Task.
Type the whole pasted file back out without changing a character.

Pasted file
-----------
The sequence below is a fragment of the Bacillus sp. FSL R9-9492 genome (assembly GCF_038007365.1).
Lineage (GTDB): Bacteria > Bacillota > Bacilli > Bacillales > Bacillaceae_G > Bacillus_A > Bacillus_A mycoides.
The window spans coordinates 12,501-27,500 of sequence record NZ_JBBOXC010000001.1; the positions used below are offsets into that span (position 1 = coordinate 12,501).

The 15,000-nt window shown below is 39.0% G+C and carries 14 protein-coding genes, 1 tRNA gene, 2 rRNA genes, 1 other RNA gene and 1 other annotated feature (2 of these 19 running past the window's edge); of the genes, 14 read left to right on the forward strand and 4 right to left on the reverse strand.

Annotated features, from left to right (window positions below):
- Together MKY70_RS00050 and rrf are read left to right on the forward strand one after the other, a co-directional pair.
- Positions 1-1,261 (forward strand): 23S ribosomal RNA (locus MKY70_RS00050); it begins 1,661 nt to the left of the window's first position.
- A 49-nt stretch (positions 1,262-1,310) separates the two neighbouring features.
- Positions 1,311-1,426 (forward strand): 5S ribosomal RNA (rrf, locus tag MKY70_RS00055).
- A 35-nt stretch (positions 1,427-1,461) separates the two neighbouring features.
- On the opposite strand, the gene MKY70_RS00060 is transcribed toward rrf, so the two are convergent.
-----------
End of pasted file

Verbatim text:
The sequence below is a fragment of the Bacillus sp. FSL R9-9492 genome (assembly GCF_038007365.1).
Lineage (GTDB): Bacteria > Bacillota > Bacilli > Bacillales > Bacillaceae_G > Bacillus_A > Bacillus_A mycoides.
The window spans coordinates 12,501-27,500 of sequence record NZ_JBBOXC010000001.1; the positions used below are offsets into that span (position 1 = coordinate 12,501).

The 15,000-nt window shown below is 39.0% G+C and carries 14 protein-coding genes, 1 tRNA gene, 2 rRNA genes, 1 other RNA gene and 1 other annotated feature (2 of these 19 running past the window's edge); of the genes, 14 read left to right on the forward strand and 4 right to left on the reverse strand.

Annotated features, from left to right (window positions below):
- Together MKY70_RS00050 and rrf are read left to right on the forward strand one after the other, a co-directional pair.
- Positions 1-1,261 (forward strand): 23S ribosomal RNA (locus MKY70_RS00050); it begins 1,661 nt to the left of the window's first position.
- A 49-nt stretch (positions 1,262-1,310) separates the two neighbouring features.
- Positions 1,311-1,426 (forward strand): 5S ribosomal RNA (rrf, locus tag MKY70_RS00055).
- A 35-nt stretch (positions 1,427-1,461) separates the two neighbouring features.
- On the opposite strand, the gene MKY70_RS00060 is transcribed toward rrf, so the two are convergent.